Proletary, No. 23, October 31 (18), 1905.
Published according to the text in Proletary.
Source: Lenin Collected Works, Progress Publishers, 1972, Moscow, Volume 9, page 410.
Translated: The Late Abraham Fineberg and Julius Katzer
Transcription\Markup: R. Cymbala
Public Domain: Lenin Internet Archive (2004). You may freely copy, distribute, display and perform this work; as well as make derivative and commercial works. Please credit “Marxists Internet Archive” as your source.
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To gain a better understanding of today’s politics, it is sometimes worth while to look back at yesterday’s. Here is what the usually well-informed correspondent of the London Times cabled from St. Petersburg on October 10 (23):
"From a high source I learn that the government has resolved to grant the four liberties demanded by the reformers, subject, however, to restrictions. It is hoped that this concession will rally the Moderates. Count Witte yesterday had a long conference on the subject with the tsar. Mr. Goremykin is drafting a measure for endowing peasants with state lands. This will be placed on the table when the Duma meets. It is thereby hoped to conciliate the peasant vote.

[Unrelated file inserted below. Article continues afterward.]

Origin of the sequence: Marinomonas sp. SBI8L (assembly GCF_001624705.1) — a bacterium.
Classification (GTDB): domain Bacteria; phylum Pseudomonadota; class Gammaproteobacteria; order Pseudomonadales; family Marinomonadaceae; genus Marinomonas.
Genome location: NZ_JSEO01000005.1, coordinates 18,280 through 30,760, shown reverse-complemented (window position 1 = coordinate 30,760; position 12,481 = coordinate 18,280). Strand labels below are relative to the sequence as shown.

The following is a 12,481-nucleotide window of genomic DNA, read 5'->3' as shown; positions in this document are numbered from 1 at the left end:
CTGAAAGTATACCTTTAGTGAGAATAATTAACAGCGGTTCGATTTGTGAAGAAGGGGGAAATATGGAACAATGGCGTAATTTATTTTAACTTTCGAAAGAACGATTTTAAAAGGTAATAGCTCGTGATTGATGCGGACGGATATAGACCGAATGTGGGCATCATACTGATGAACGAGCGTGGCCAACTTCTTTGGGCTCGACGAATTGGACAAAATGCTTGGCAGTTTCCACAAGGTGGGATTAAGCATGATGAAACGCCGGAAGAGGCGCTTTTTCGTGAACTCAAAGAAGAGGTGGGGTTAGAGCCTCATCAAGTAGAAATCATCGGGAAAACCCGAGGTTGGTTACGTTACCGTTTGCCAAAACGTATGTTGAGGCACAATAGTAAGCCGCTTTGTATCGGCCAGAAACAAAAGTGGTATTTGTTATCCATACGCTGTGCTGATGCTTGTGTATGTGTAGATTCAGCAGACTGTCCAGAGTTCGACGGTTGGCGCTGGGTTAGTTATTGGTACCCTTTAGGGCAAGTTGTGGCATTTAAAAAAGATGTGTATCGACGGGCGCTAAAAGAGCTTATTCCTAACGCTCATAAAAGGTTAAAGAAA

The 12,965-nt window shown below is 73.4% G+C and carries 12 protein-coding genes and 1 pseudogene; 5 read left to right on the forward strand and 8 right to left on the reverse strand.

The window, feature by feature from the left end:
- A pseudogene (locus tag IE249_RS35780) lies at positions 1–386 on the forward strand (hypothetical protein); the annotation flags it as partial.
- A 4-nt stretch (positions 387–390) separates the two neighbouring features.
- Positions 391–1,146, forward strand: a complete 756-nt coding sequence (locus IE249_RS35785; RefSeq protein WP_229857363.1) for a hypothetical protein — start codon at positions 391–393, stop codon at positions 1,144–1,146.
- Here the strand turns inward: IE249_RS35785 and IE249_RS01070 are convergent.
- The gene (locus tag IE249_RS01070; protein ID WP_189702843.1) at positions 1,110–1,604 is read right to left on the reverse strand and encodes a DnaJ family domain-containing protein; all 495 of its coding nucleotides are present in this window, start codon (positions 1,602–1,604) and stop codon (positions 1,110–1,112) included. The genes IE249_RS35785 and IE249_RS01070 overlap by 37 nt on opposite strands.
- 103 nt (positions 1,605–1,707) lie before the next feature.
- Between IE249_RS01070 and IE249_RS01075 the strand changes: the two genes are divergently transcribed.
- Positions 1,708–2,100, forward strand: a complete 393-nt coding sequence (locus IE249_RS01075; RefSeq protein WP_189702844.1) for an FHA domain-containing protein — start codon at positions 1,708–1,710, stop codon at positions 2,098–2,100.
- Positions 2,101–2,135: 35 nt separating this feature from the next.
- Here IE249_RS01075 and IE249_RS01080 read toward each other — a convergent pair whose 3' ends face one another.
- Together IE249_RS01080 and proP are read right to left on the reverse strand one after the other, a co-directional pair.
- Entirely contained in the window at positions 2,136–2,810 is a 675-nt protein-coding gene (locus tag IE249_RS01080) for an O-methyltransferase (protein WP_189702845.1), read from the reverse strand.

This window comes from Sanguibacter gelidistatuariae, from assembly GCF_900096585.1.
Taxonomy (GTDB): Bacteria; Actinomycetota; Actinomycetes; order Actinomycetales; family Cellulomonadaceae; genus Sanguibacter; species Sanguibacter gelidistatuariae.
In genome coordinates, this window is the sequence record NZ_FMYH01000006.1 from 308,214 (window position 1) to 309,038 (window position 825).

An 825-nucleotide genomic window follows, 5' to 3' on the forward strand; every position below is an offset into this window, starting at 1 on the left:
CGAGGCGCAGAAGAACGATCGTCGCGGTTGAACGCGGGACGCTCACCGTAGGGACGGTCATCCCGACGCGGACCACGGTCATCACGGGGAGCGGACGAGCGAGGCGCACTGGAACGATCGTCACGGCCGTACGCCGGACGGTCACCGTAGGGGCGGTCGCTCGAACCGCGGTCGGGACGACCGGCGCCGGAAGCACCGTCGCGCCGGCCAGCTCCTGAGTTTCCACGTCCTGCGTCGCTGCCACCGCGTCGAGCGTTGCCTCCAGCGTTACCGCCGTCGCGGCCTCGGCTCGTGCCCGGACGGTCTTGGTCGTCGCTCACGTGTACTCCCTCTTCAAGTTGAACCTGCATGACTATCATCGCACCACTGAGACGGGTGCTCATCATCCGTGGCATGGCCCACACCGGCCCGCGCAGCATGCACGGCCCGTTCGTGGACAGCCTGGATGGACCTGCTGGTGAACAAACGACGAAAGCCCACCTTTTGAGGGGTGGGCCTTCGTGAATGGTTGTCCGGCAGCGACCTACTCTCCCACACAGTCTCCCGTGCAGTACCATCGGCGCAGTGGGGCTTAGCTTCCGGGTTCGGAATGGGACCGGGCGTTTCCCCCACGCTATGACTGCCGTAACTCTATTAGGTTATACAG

"Such briefly is the government’s plan of campaign. It apparently excludes the intention of voluntarily granting a constitution before the meeting of the Duma, although some hope of this prevails among the Constitutional-Democrats. One of the principal points to be discussed at their Congress on Wednesday will be with regard to the action of the party in the event of a constitution’s being granted on or before the assembling of the Duma—namely, whether the party shall consent in that case to work in the Duma or insist upon the convocation of a constituent assembly elected by universal suffrage.
“The supporters of the bureaucracy hope that the concessions which will be granted by the government will at last check the constitutional movement without an extension of the suffrage or an endorsement of the legislative character of the Duma, but all the indications are the other way.”
Indeed, the government’s “plan of campaign” is clear. Equally clear to all people who have eyes to see is the “campaign” of the Constitutional-Democratic gentry, who are bargaining with the government. There is only one snag: the working class is stirring, and stirring in such a way that all the ingenious plans of both Mr. Witte and the Constitutional-Democrats are crumbling to dust.